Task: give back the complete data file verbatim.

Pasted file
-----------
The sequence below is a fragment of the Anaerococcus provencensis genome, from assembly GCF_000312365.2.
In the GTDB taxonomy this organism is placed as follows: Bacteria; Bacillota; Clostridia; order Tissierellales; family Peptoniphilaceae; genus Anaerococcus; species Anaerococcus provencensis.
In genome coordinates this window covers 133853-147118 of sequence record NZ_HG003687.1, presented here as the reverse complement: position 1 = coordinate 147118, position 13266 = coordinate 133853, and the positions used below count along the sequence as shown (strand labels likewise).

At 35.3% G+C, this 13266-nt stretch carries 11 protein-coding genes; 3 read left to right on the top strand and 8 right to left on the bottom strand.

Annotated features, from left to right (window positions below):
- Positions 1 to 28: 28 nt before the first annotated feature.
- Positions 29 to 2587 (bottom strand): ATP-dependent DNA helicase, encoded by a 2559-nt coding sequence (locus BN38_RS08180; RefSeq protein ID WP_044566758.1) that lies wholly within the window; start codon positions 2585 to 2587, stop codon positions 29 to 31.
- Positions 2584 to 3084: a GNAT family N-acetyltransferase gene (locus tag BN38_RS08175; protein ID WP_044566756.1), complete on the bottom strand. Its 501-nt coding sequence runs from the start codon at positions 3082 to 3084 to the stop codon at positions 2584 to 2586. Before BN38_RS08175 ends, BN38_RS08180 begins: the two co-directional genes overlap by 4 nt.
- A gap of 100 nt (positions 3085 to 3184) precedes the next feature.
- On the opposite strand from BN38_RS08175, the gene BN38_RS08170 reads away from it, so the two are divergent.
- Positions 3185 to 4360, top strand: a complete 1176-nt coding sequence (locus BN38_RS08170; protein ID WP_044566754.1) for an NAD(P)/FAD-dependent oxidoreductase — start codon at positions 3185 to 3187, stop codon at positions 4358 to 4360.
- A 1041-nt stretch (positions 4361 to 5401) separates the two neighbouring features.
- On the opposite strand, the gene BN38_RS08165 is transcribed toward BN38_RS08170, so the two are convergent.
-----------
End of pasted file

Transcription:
The sequence below is a fragment of the Anaerococcus provencensis genome, from assembly GCF_000312365.2.
In the GTDB taxonomy this organism is placed as follows: Bacteria; Bacillota; Clostridia; order Tissierellales; family Peptoniphilaceae; genus Anaerococcus; species Anaerococcus provencensis.
In genome coordinates this window covers 133853-147118 of sequence record NZ_HG003687.1, presented here as the reverse complement: position 1 = coordinate 147118, position 13266 = coordinate 133853, and the positions used below count along the sequence as shown (strand labels likewise).

At 35.3% G+C, this 13266-nt stretch carries 11 protein-coding genes; 3 read left to right on the top strand and 8 right to left on the bottom strand.

Annotated features, from left to right (window positions below):
- Positions 1 to 28: 28 nt before the first annotated feature.
- Positions 29 to 2587 (bottom strand): ATP-dependent DNA helicase, encoded by a 2559-nt coding sequence (locus BN38_RS08180; RefSeq protein ID WP_044566758.1) that lies wholly within the window; start codon positions 2585 to 2587, stop codon positions 29 to 31.
- Positions 2584 to 3084: a GNAT family N-acetyltransferase gene (locus tag BN38_RS08175; protein ID WP_044566756.1), complete on the bottom strand. Its 501-nt coding sequence runs from the start codon at positions 3082 to 3084 to the stop codon at positions 2584 to 2586. Before BN38_RS08175 ends, BN38_RS08180 begins: the two co-directional genes overlap by 4 nt.
- A gap of 100 nt (positions 3085 to 3184) precedes the next feature.
- On the opposite strand from BN38_RS08175, the gene BN38_RS08170 reads away from it, so the two are divergent.
- Positions 3185 to 4360, top strand: a complete 1176-nt coding sequence (locus BN38_RS08170; protein ID WP_044566754.1) for an NAD(P)/FAD-dependent oxidoreductase — start codon at positions 3185 to 3187, stop codon at positions 4358 to 4360.
- A 1041-nt stretch (positions 4361 to 5401) separates the two neighbouring features.
- On the opposite strand, the gene BN38_RS08165 is transcribed toward BN38_RS08170, so the two are convergent.